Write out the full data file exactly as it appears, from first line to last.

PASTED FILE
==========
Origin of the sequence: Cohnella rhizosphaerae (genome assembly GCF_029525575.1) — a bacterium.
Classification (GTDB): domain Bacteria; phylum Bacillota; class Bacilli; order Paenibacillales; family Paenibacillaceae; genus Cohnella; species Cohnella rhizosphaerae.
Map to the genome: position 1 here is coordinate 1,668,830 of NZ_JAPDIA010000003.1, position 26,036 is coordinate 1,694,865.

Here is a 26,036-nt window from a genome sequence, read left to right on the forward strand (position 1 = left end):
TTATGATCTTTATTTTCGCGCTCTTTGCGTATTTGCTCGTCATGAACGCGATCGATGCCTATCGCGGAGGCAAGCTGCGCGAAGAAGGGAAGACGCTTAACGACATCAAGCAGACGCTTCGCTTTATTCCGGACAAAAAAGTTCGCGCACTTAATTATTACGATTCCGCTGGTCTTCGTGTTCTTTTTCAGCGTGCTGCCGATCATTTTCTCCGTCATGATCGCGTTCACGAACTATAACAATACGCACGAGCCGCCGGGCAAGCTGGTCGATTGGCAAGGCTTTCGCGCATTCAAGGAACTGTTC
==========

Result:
Origin of the sequence: Cohnella rhizosphaerae (genome assembly GCF_029525575.1) — a bacterium.
Classification (GTDB): domain Bacteria; phylum Bacillota; class Bacilli; order Paenibacillales; family Paenibacillaceae; genus Cohnella; species Cohnella rhizosphaerae.
Map to the genome: position 1 here is coordinate 1,668,830 of NZ_JAPDIA010000003.1, position 26,036 is coordinate 1,694,865.

Here is a 26,036-nt window from a genome sequence, read left to right on the forward strand (position 1 = left end):
TTATGATCTTTATTTTCGCGCTCTTTGCGTATTTGCTCGTCATGAACGCGATCGATGCCTATCGCGGAGGCAAGCTGCGCGAAGAAGGGAAGACGCTTAACGACATCAAGCAGACGCTTCGCTTTATTCCGGACAAAAAAGTTCGCGCACTTAATTATTACGATTCCGCTGGTCTTCGTGTTCTTTTTCAGCGTGCTGCCGATCATTTTCTCCGTCATGATCGCGTTCACGAACTATAACAATACGCACGAGCCGCCGGGCAAGCTGGTCGATTGGCAAGGCTTTCGCGCATTCAAGGAACTGTTC